“This is like the next stage of my development as an artist. It’s time to get serious. It’s time for me not just to make emotional proclamations in strange countries – not that this is a strange country – but actually now to get reasoned, to do my research, to actually take the role seriously ... I can just feel this thing happening. This trip has been fucking crazy.” SH
Jonathan Franzen is not so insufferable
I haven’t been averse to the odd eyeroll over Franzen in recent years, and have had no qualms about jumping on the “he is a fuddy-duddy” bandwagon. But after reflecting on how much I loved and was moved by his 2001 novel The Corrections, I bought a ticket to his event.
I was not prepared to be confronted with such a self-deprecating and reflective man; naturally guarded perhaps, but really very funny. The best questions during his talk about his latest book Purity came from the audience.
Although Franzen quite firmly objected to being called a “family novelist”, he was at his most interesting and engaging when talking about family relationships. “When you say this person is your parent, as opposed to say a work colleague, then [what you are saying about that person] is already so charged,” he said.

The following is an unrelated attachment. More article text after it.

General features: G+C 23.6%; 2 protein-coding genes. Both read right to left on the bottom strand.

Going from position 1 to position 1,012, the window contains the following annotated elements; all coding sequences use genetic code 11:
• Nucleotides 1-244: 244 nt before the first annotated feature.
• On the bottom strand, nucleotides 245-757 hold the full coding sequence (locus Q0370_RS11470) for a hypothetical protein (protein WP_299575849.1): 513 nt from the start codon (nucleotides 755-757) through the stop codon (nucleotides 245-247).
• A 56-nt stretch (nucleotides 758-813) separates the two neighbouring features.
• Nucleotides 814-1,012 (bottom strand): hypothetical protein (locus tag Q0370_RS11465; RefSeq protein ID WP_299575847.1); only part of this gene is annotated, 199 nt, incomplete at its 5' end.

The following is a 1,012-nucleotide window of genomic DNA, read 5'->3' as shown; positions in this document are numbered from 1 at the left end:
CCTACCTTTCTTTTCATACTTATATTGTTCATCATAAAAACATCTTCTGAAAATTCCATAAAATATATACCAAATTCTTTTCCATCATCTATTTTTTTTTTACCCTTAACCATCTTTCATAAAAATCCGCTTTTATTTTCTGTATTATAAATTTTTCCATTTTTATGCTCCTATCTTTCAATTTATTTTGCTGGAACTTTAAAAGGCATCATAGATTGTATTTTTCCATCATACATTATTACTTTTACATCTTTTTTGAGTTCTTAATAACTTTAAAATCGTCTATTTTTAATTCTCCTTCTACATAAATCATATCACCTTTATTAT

The question on everyone’s lips came from an audience member: “How do you manage the risks of writing female characters, and ... getting it so wrong that you inadvertently reveal much more about yourself than was intended?” Franzen mused about how blunt Australians are, but made an admirable attempt at answering. He said he did not accept the alternative, which is to only write from a male perspective.
“I have always tried to have about half of the pages of my books devoted to women [characters and their experiences],” he said.
Franzen said he also sought feedback from women in the early reading stage, and had to change parts in Purity as a result. For instance: “I knew what it was like to be a man on a bus who really needs to pee, so therefore I thought I knew what it was like to be a woman on a bus who really needs to pee. I was wrong.” BJ
Some moderators are better than others